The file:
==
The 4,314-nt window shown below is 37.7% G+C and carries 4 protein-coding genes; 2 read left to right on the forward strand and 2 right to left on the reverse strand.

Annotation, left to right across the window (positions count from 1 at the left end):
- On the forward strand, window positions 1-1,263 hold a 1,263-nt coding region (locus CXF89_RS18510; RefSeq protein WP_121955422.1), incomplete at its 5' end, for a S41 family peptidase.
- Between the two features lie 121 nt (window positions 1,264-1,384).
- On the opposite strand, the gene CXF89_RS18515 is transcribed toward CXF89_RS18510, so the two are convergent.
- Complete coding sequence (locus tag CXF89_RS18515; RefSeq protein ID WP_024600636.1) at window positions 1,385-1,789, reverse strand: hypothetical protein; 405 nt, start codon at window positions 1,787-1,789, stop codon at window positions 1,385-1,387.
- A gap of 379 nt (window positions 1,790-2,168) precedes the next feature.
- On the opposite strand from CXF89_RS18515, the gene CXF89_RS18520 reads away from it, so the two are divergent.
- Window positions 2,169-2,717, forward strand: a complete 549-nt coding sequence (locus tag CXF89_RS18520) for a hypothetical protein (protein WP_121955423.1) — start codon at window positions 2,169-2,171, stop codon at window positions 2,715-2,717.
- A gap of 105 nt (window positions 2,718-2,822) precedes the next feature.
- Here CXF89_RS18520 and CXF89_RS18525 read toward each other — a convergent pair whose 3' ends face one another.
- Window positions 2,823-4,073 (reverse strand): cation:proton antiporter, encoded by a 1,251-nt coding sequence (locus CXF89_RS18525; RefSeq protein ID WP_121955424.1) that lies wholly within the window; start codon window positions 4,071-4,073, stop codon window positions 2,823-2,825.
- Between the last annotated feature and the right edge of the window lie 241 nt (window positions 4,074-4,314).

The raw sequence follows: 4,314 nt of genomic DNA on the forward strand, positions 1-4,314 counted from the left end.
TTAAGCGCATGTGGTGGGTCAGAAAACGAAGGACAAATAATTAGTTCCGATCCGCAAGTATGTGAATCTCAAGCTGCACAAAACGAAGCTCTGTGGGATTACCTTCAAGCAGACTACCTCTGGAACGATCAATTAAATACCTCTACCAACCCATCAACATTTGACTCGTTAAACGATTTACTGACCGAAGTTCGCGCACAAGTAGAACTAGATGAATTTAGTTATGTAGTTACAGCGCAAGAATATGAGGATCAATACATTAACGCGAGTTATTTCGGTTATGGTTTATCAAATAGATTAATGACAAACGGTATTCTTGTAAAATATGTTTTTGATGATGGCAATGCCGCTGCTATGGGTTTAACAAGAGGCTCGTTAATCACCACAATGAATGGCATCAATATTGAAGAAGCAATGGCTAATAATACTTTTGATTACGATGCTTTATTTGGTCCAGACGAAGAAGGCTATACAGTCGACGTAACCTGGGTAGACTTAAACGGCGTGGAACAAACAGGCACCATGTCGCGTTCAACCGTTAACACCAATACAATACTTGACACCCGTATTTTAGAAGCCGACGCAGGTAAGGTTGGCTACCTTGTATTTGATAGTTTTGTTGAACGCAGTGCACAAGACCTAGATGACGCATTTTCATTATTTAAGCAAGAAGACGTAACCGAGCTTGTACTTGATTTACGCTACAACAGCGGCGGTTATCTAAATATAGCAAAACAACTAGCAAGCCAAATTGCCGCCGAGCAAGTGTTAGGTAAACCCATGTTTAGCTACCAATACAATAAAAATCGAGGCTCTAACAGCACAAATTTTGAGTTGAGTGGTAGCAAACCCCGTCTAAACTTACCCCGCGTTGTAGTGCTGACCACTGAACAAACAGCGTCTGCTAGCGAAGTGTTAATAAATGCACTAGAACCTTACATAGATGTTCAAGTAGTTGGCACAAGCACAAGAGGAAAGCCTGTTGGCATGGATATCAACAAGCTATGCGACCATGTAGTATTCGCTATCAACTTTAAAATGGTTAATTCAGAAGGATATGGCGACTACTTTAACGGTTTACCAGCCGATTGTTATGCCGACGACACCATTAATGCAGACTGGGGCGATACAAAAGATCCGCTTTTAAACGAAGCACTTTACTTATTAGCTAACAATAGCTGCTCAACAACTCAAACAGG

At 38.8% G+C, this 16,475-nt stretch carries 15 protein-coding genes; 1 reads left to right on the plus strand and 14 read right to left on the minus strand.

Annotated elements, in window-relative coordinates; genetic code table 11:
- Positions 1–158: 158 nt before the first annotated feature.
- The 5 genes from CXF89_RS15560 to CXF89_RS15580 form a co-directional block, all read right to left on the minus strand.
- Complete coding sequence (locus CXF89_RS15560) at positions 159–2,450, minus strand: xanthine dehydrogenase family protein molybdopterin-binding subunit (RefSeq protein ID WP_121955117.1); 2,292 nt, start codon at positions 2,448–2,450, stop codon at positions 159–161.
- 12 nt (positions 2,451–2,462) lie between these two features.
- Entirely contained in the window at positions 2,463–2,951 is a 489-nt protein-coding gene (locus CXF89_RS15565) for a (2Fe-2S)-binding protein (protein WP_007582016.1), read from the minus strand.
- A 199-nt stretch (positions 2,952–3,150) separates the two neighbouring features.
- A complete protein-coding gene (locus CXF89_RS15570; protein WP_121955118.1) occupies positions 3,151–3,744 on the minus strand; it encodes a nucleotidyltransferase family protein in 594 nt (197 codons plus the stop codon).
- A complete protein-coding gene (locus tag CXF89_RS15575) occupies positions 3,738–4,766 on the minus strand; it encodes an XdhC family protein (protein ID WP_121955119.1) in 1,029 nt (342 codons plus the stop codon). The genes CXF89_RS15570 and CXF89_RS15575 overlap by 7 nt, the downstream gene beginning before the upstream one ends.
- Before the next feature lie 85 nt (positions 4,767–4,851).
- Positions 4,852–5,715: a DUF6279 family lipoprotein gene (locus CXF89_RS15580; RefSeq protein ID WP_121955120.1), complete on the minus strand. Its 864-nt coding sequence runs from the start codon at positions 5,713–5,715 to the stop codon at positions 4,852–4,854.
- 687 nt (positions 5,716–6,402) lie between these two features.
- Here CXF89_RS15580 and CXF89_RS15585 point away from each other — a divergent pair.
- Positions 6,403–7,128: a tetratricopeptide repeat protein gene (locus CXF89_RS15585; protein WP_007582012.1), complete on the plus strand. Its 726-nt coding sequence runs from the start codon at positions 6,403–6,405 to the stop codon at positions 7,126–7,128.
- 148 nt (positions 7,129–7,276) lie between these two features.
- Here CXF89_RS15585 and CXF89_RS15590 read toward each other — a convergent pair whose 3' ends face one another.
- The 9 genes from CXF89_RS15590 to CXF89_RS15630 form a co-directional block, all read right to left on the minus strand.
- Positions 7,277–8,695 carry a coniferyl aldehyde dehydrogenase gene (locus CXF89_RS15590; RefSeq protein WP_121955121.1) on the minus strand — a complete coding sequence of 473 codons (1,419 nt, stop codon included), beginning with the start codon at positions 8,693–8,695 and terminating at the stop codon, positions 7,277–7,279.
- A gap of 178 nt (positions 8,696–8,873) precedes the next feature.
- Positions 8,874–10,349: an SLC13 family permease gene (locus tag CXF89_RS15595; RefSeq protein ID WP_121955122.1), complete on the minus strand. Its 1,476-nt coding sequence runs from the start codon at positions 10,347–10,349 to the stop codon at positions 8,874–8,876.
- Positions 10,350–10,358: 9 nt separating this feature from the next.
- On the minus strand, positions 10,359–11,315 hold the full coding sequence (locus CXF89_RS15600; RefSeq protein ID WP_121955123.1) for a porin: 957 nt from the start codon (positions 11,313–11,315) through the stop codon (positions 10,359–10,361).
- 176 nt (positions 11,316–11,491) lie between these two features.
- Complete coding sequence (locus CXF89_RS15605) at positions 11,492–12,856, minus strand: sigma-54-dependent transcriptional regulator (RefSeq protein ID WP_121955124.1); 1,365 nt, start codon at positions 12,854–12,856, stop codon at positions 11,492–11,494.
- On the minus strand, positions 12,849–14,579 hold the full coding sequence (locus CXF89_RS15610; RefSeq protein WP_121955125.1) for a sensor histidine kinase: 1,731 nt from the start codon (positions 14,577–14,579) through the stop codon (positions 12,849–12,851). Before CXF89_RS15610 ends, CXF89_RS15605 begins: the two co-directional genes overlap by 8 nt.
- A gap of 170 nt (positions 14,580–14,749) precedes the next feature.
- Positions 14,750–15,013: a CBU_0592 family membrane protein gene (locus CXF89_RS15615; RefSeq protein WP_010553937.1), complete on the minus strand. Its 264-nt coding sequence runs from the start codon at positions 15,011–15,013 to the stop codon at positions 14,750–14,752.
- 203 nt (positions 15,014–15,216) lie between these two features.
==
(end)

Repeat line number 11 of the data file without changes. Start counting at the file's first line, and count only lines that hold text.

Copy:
- Here CXF89_RS18520 and CXF89_RS18525 read toward each other — a convergent pair whose 3' ends face one another.